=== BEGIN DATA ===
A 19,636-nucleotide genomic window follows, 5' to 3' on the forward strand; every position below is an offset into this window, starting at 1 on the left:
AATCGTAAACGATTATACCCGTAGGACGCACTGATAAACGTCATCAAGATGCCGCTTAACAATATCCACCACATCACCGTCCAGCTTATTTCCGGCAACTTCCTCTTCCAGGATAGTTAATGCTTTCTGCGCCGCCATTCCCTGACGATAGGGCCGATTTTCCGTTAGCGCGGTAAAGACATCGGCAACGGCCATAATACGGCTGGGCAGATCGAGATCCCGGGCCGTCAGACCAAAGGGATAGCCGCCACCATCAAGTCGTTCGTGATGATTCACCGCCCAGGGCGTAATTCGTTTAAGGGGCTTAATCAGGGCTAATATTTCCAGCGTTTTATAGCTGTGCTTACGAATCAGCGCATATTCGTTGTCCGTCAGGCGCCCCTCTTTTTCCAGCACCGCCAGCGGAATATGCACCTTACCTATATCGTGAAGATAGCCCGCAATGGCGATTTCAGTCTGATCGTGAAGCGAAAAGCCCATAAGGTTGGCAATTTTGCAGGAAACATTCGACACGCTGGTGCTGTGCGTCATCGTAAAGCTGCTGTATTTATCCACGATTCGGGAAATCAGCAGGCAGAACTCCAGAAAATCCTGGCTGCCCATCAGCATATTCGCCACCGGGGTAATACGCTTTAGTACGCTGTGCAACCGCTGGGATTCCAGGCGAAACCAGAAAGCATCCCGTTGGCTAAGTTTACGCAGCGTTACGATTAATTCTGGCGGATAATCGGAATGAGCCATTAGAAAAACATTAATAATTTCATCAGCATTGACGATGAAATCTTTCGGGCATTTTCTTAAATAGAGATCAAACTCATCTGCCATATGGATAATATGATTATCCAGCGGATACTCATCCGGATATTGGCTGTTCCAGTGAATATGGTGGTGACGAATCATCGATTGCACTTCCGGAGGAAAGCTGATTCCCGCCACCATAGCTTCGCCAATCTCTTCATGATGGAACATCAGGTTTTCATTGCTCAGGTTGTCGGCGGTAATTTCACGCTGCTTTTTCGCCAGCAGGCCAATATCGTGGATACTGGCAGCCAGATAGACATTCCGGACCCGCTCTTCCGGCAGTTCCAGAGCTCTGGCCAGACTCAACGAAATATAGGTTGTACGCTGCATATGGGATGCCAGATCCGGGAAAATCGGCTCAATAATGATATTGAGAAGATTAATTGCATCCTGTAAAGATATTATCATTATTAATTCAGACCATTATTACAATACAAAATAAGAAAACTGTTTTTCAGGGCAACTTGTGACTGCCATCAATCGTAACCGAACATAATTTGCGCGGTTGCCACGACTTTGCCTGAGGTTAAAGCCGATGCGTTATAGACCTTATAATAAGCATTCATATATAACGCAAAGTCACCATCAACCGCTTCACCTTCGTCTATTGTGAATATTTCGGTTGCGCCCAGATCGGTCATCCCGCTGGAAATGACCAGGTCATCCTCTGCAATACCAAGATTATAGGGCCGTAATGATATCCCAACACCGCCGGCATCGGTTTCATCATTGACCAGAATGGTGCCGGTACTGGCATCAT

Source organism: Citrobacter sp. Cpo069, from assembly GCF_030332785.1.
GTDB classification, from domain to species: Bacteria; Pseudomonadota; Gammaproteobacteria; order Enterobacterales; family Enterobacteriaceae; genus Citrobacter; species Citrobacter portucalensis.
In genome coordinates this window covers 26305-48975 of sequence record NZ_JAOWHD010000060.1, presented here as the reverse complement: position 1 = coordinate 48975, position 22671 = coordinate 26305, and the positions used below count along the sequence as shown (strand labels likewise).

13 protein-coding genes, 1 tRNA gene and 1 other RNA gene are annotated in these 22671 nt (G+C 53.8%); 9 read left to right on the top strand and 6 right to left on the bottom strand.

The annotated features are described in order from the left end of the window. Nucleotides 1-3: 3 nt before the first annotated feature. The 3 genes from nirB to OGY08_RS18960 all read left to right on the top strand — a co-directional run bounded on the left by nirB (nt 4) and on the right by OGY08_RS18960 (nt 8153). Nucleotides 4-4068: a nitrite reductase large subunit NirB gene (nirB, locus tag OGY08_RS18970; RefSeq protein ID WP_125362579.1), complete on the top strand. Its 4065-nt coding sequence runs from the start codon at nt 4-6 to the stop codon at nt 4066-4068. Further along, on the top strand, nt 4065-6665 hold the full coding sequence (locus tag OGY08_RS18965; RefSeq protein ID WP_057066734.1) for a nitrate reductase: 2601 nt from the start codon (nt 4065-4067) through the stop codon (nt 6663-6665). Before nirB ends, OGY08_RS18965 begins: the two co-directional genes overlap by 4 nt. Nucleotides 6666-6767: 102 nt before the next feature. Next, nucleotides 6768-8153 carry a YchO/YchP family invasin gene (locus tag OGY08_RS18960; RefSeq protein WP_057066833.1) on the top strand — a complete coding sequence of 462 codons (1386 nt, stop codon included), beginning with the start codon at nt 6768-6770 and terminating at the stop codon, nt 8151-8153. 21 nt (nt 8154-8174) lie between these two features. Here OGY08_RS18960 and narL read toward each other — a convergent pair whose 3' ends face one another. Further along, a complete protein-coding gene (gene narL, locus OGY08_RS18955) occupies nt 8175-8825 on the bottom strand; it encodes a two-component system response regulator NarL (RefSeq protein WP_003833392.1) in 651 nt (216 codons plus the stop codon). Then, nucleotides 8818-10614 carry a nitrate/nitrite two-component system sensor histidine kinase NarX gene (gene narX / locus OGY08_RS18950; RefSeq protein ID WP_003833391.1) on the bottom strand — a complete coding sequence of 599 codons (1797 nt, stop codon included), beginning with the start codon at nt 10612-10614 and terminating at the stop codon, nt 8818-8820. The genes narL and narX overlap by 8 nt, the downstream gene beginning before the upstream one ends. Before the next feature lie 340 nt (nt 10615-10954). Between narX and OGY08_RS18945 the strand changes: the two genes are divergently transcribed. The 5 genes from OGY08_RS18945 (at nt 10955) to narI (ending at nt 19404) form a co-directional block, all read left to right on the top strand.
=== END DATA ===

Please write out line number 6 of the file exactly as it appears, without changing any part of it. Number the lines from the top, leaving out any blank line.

13 protein-coding genes, 1 tRNA gene and 1 other RNA gene are annotated in these 22671 nt (G+C 53.8%); 9 read left to right on the top strand and 6 right to left on the bottom strand.